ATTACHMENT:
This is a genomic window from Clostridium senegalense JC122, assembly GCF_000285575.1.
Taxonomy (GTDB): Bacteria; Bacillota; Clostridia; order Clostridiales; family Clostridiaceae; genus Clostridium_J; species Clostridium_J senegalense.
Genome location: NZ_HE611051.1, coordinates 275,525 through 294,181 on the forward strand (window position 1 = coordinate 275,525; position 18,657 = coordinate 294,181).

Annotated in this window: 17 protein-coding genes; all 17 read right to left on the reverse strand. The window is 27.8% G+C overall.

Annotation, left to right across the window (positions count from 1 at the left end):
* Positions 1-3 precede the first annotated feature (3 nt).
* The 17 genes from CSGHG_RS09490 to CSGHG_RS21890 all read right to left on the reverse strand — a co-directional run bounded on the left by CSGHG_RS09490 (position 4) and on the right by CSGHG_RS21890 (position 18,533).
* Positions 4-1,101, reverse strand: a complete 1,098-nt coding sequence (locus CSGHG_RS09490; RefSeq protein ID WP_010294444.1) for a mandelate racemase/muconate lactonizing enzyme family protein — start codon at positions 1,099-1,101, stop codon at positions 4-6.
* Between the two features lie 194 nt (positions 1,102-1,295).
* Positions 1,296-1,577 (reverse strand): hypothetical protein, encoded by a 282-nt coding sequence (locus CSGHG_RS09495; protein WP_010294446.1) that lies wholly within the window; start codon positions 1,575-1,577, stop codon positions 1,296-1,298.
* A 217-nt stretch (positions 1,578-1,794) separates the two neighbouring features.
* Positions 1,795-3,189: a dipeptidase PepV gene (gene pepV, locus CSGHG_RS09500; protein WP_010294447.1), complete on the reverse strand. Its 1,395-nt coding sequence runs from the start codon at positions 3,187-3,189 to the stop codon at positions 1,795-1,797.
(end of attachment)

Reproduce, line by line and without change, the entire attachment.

This is a genomic window from Clostridium senegalense JC122, assembly GCF_000285575.1.
Taxonomy (GTDB): Bacteria; Bacillota; Clostridia; order Clostridiales; family Clostridiaceae; genus Clostridium_J; species Clostridium_J senegalense.
Genome location: NZ_HE611051.1, coordinates 275,525 through 294,181 on the forward strand (window position 1 = coordinate 275,525; position 18,657 = coordinate 294,181).

Annotated in this window: 17 protein-coding genes; all 17 read right to left on the reverse strand. The window is 27.8% G+C overall.

Annotation, left to right across the window (positions count from 1 at the left end):
* Positions 1-3 precede the first annotated feature (3 nt).
* The 17 genes from CSGHG_RS09490 to CSGHG_RS21890 all read right to left on the reverse strand — a co-directional run bounded on the left by CSGHG_RS09490 (position 4) and on the right by CSGHG_RS21890 (position 18,533).
* Positions 4-1,101, reverse strand: a complete 1,098-nt coding sequence (locus CSGHG_RS09490; RefSeq protein ID WP_010294444.1) for a mandelate racemase/muconate lactonizing enzyme family protein — start codon at positions 1,099-1,101, stop codon at positions 4-6.
* Between the two features lie 194 nt (positions 1,102-1,295).
* Positions 1,296-1,577 (reverse strand): hypothetical protein, encoded by a 282-nt coding sequence (locus CSGHG_RS09495; protein WP_010294446.1) that lies wholly within the window; start codon positions 1,575-1,577, stop codon positions 1,296-1,298.
* A 217-nt stretch (positions 1,578-1,794) separates the two neighbouring features.
* Positions 1,795-3,189: a dipeptidase PepV gene (gene pepV, locus CSGHG_RS09500; protein WP_010294447.1), complete on the reverse strand. Its 1,395-nt coding sequence runs from the start codon at positions 3,187-3,189 to the stop codon at positions 1,795-1,797.